Is Retention the Answer?

Retention not the answer for dylsexia

Holding Kids With Dyslexia Back a Grade is Not the Answer!

Dr Linda argues that retention is never the answer for slow readers. Instead get them the appropriate remedial help.

Dear Dr. Linda,
My mom, who lives in South Carolina, told me she read that her state is planning to improve their educational performance with a new plan to go into effect in 2017.

They’re proposing that any child who’s not reading at a third grade level by the end of third grade will be retained.

I almost choked when I read that.

My son who’s in 8th grade has severe dyslexia. He reads at a third grade level. By the way, he’s also is on the honor roll. If they kept him back because of his reading, he’d still be in third grade!

How can I, and other parents of children who have dyslexia and other learning issues, get through to the people who make these laws? Any advice will help.

Thanks, Alison.

Dear Alison,
Since I haven’t read the article, nor do I know about the new law in South Carolina, it’s difficult to comment on this. However, if that’s mandated by 2017, I hope there’s more to it because retention should not be an option.

Many reasons can cause children to read at lower level than their grade level. However, when people ask me “Is retention the answer for slow readers,” my answer is always ‘no.”

For example, children with dyslexia have difficulty putting a sound with the image. It does not mean reading backwards as they used to think years ago. This neurologically-based disorder is often genetic.

How to Help Children Who Can’t Read:

  • If a child has difficulty recalling a sound to put with the letters he sees on the page, he needs to be given a strong phonics program. The child may have dyslexia. For more about dyslexia, see the International Dyslexia Association
  • Many children can put the sound with the image but take a very long time to do so. In that case, all these children need is more time.
  • Some children who do poorly in reading have difficulty with understanding what they’re reading. In other words, they have poor reading comprehension. They read as if they’re reading a word list. If a child has reading comprehension issues, they may need to be taught how to visualize, or subvocalize, or increase their vocabulary.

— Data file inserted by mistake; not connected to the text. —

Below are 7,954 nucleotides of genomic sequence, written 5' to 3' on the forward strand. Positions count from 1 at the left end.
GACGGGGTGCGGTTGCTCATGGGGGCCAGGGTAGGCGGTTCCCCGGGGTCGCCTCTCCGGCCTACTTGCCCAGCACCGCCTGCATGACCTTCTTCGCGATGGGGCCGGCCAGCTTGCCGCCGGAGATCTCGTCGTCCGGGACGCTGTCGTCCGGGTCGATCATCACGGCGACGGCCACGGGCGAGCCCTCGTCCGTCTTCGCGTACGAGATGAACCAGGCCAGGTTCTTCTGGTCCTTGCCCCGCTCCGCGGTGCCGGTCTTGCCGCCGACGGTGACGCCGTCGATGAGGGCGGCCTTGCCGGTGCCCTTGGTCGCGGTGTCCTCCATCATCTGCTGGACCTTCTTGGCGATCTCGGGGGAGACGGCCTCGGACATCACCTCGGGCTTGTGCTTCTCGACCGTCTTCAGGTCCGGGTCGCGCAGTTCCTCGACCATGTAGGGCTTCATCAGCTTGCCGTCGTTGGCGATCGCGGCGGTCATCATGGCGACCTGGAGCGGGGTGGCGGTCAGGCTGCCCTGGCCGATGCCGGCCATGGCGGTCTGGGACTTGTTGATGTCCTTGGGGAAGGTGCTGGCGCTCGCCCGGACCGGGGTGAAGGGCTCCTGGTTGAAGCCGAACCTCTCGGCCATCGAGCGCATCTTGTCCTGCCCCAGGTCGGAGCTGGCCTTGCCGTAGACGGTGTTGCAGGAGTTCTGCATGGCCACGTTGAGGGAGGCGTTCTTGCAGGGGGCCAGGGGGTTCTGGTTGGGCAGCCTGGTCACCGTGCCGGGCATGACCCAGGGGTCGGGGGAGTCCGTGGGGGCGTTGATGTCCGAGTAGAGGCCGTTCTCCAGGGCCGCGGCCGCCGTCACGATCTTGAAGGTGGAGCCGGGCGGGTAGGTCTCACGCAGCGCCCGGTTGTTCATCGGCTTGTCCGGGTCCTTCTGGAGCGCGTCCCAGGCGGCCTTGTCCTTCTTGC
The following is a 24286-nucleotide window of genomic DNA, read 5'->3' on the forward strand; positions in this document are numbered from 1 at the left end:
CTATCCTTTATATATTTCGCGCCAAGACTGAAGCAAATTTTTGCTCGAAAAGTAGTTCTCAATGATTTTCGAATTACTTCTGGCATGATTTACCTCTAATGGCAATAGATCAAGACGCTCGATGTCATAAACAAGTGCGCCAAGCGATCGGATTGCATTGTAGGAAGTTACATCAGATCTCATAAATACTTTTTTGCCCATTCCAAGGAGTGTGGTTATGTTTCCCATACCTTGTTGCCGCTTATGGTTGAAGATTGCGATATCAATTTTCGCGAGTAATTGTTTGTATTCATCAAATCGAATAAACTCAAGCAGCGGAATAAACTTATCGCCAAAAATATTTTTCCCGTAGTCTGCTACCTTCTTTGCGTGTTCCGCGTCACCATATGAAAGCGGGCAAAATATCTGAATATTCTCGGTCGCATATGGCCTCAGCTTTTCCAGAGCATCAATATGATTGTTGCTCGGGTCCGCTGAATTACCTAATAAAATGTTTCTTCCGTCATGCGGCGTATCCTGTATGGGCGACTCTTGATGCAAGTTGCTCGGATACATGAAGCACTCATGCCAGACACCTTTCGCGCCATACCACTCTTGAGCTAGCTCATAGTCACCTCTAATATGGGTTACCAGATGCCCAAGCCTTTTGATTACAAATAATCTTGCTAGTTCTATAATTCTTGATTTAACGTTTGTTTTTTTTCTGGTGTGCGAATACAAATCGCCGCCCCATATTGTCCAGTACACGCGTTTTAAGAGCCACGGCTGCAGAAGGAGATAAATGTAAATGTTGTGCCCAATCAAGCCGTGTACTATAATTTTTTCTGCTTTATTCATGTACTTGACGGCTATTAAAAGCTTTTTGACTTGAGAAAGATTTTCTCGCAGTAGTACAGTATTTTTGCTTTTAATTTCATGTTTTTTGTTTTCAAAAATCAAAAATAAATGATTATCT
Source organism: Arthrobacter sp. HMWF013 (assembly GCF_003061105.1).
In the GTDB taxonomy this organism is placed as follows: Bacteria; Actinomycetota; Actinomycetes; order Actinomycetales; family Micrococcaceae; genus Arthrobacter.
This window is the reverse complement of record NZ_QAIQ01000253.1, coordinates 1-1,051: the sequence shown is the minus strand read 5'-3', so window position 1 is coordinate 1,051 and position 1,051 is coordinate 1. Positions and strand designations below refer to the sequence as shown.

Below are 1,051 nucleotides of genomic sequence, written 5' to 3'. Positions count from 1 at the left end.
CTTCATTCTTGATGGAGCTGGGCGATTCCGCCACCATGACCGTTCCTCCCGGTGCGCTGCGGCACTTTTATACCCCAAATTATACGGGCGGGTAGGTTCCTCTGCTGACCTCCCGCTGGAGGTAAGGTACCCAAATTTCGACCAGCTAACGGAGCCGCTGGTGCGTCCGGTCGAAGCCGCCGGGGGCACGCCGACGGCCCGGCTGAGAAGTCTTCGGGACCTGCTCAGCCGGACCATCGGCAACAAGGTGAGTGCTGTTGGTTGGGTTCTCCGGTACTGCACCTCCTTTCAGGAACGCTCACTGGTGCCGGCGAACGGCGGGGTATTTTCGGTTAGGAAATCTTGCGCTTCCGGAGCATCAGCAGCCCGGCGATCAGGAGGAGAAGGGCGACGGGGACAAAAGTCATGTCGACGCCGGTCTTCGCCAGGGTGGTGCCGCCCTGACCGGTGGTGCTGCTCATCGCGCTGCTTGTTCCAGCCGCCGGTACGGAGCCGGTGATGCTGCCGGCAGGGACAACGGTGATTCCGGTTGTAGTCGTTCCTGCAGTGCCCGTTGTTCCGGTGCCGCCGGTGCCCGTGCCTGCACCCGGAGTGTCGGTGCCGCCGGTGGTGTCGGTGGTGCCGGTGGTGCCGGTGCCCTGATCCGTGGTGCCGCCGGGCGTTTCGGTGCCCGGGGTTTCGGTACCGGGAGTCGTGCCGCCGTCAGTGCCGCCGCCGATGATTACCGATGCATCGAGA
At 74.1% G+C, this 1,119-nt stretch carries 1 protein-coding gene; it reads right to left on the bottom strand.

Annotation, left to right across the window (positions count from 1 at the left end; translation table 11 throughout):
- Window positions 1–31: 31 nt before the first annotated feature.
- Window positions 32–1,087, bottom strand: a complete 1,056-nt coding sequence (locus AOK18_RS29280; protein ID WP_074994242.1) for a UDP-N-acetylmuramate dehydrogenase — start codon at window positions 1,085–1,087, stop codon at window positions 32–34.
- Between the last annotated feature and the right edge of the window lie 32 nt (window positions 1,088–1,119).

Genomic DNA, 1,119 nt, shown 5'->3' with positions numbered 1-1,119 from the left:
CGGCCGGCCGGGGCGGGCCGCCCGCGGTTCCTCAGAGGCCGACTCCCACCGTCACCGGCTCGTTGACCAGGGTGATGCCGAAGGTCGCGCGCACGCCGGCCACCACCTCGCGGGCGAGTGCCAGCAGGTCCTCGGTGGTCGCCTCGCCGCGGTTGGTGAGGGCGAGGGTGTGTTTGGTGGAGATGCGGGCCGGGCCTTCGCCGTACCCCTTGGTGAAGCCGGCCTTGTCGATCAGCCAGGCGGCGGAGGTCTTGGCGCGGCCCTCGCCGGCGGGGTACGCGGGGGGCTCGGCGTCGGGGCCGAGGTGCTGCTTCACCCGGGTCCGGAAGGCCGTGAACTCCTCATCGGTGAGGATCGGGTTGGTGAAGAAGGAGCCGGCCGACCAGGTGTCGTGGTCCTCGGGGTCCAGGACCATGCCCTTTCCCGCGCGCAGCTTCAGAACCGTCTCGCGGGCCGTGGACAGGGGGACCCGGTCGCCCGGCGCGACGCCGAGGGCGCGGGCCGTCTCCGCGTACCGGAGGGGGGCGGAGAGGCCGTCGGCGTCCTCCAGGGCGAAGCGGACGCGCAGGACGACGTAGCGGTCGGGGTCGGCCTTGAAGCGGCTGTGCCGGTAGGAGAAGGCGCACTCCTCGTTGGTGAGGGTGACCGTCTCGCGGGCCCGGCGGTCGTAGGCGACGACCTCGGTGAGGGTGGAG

• Still others find reading difficult because they don’t stay on task. They simply can’t sit still long enough to focus on reading. It’s a problem with focusing and paying attention, not a reading issue. It helps to have breaks between periods of reading so kids can get up and move around. And reading books that interest kids will boost attention. Children can be tested for ADHD
  • Finally, some children have more difficulty learning than others. These children have their own special needs. Children can be tested at school for learning disabilities to see if they qualify for extra help

The complimentary Dyslexia Toolkit has games, songs, and fun activities for kids who struggle with reading, even if they haven’t been diagnosed with dyslexia. Get the Dyslexia Toolkit today to help your child with reading challenges.

When is Retention the Answer for Young Kindergarteners?

The only time a child would be retained because of not reading is when the child is developmentally delayed. That would have been caught before the child started school.

Many children whose birthdays are near the cut off date are usually a few months behind. For example, if the cut off date is January 1, and the child’s birthday is in November, December, or even October or September, they may need some extra time to catch up. If the child doesn’t have neurological issues, she’ll catch up on her own, and in many cases surpass her classmates.

These kids shouldn’t be retained. Many parents with children who have birthdays near the cut off date don’t have their child start school until the next year. They claim that by doing this their child has learned to read without problems. For some, this wouldn’t have made any difference. It’s a personal choice.

Parents and others who are not professional educators often complain that kids are being pushed through school. For example, if a child can’t read at a third grade level by the end of the third grade, the child will be retained. The problem is not the child, but the methodology the school is using.

Everyone learns differently and at their own pace. As you said, if that rule applied to your son, he’d still be in third grade. Retention is a dangerous strategy.

Research has been shown that it creates embarrassment and a life long feeling of low self-esteem. Children have a need to belong. They don’t want to feel different. When they’re a year older, have a different birth year, and are taller than the other students, it creates problems.

In addition, these children usually have a learning disability which means they are now not only the oldest in the class but still reading behind everyone else.

Let’s not focus on a child’s failure but on how to help that child succeed. If we don’t, our educational system will be failing our children.

Dr. Linda Silbert

P.S. Children who struggle with reading love playing games. Be sure to check out my inexpensive reading card and lotto games.


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